3. Legal Action Against Us. This is an interesting condition of the policy that brings up an often-overlooked way that civil tort claims are handled as a practical matter. When a tort claim is made against the insured, it is being made against them, not their insurance company. The insurance company may be standing in the insured’s shoes in court, so to speak, but the claim is against the insured. This condition outlines under what circumstances the company may be sued by the insured. In short, it requires the insured and others to have completely complied with all of the terms of the policy.
  4. Other Insurance. This is a condition that insurance agents need to understand better. A lot of irritating conversations about CGL coverage and certificates of insurance could be avoided if professionals would just read this closely. It starts by clearly stating that the policy is the primary source of meeting the insured’s obligations. Then it outlines the situations where coverage is excess over other liability insurance policies. It states that the CGL coverage is excess over other fire, extended coverage, builders risk, installation risk or other coverage for the insured’s work. This carves out excess basis for building projects, which makes sense. Then it says the CGL is excess over a landlord’s property insurance coverage when the insured is a tenant. It also outlines that coverage, if applied, would be excess over the liability coverage of an auto, watercraft, or aircraft. Finally, it states that coverage is excess when the insured is added to someone else’s policy as an additional insured for the insured’s work, operations, products or completed operations. This is an important point. There are so many who work with insurance and insurance policies that don’t get this last provision. A misunderstanding of this condition is the reason why so many requests from contractors that subcontractors add endorsements that affirmatively state that the sub’s CGL will be primary are totally unnecessary. This language was added with the 1998 edition of the CGL form. Instead of insisting that subcontractors change their policy, contractors should look to this exclusion and relax. You are excess.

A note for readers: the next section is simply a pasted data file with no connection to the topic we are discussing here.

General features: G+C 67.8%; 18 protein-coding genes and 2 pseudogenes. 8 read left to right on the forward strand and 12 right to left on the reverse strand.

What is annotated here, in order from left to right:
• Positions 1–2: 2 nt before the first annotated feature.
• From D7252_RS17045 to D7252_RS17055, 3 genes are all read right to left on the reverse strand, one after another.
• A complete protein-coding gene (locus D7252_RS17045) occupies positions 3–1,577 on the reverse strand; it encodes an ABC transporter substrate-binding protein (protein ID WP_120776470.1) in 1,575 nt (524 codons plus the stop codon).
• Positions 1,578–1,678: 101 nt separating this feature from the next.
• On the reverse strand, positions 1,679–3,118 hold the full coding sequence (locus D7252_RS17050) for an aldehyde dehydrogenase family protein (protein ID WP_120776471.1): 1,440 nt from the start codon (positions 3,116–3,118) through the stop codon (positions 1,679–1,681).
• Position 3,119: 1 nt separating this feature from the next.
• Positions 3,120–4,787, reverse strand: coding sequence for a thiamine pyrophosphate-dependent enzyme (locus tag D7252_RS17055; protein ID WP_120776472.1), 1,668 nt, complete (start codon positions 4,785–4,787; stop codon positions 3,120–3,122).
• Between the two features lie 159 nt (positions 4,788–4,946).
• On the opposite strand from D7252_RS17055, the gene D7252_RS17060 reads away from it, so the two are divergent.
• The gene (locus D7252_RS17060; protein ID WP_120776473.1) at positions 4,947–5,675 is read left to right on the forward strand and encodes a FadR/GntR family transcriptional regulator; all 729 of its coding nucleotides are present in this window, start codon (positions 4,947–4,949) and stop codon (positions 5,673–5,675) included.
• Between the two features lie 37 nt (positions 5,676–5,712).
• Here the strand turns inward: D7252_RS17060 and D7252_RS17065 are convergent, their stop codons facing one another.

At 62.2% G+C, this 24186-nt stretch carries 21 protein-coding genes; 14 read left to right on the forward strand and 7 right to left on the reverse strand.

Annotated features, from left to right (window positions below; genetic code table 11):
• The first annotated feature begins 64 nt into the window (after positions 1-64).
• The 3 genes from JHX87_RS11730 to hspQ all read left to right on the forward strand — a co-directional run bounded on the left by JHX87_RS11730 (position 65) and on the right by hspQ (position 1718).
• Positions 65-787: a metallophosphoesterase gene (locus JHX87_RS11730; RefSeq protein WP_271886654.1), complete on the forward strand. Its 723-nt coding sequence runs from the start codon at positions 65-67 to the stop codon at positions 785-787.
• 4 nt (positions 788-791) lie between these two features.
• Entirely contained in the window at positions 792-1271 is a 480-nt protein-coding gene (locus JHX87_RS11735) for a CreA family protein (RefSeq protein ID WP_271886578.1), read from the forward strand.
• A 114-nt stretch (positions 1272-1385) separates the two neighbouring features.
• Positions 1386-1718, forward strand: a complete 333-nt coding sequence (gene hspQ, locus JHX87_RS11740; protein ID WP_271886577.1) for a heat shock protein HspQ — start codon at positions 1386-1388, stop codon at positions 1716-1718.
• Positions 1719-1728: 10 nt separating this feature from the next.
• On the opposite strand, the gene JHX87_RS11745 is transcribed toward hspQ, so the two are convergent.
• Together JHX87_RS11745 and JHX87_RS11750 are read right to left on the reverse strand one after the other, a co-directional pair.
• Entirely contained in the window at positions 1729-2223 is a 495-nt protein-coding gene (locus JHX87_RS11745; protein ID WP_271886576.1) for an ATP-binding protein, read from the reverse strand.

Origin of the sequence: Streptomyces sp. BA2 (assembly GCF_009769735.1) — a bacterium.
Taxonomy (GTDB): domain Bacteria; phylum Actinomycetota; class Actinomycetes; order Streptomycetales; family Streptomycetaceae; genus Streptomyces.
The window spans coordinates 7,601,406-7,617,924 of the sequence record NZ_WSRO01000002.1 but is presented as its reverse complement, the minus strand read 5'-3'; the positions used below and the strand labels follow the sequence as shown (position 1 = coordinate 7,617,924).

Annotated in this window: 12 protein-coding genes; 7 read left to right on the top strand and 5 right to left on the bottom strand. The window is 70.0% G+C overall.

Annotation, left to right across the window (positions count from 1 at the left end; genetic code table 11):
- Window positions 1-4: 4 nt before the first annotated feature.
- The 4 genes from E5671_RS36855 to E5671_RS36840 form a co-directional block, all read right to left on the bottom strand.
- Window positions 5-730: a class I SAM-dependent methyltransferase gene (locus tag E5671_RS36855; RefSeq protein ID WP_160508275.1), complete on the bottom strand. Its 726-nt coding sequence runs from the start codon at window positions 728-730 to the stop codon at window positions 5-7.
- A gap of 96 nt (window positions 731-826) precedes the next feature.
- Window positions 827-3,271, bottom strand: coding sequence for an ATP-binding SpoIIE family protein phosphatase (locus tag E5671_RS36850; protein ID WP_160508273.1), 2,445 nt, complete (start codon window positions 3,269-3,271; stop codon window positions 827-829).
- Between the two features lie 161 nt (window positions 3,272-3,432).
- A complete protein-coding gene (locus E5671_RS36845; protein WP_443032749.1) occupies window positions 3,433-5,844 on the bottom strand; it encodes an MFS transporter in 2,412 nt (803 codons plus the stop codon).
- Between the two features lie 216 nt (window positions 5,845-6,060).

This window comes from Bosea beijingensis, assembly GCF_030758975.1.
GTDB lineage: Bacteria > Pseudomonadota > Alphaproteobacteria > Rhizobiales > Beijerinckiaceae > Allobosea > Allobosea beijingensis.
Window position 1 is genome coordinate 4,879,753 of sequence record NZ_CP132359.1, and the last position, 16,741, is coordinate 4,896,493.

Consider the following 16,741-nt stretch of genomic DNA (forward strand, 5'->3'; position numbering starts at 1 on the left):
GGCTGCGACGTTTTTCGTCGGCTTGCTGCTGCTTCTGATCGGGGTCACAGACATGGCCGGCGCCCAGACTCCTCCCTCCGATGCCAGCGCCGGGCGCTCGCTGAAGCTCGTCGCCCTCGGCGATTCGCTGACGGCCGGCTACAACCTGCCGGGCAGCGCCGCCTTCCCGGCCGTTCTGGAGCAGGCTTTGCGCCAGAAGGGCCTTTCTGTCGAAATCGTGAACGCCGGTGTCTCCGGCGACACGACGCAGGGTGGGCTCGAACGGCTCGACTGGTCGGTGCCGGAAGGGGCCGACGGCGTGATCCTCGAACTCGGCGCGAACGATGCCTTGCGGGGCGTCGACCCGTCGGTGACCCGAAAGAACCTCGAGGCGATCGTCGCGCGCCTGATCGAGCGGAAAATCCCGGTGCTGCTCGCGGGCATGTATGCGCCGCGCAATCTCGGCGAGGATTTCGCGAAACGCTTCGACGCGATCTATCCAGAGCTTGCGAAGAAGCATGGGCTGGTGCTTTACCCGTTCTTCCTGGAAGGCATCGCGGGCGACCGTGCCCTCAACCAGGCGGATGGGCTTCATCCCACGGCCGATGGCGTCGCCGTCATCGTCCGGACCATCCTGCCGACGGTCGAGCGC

5. Premium Audit. This condition is likely the least known by small business owners. The fact that the insurance company can audit the insured’s books to determine the correct premium is the way insurers are getting the right premium. Of course, this can work both ways. This is also a rare spot in the policy that references the rules and rates of the Commercial Lines Manual that are not technically part of the contract but important aspects of how insurance is regulated by the states.
  6. This condition says that the insurance company relies upon the representations of the insured in terms of their operations when issuing the policy. Should a misrepresentation be relevant to the company’s willingness to issue the policy in the first place, it could technically be grounds for voiding the contract. It’s interesting that the references to the insured’s representations are tied to the information included on the declarations page or, in other words, at the beginning of the policy. Should the insured’s operations change during the policy period, this would not necessarily be a misrepresentation.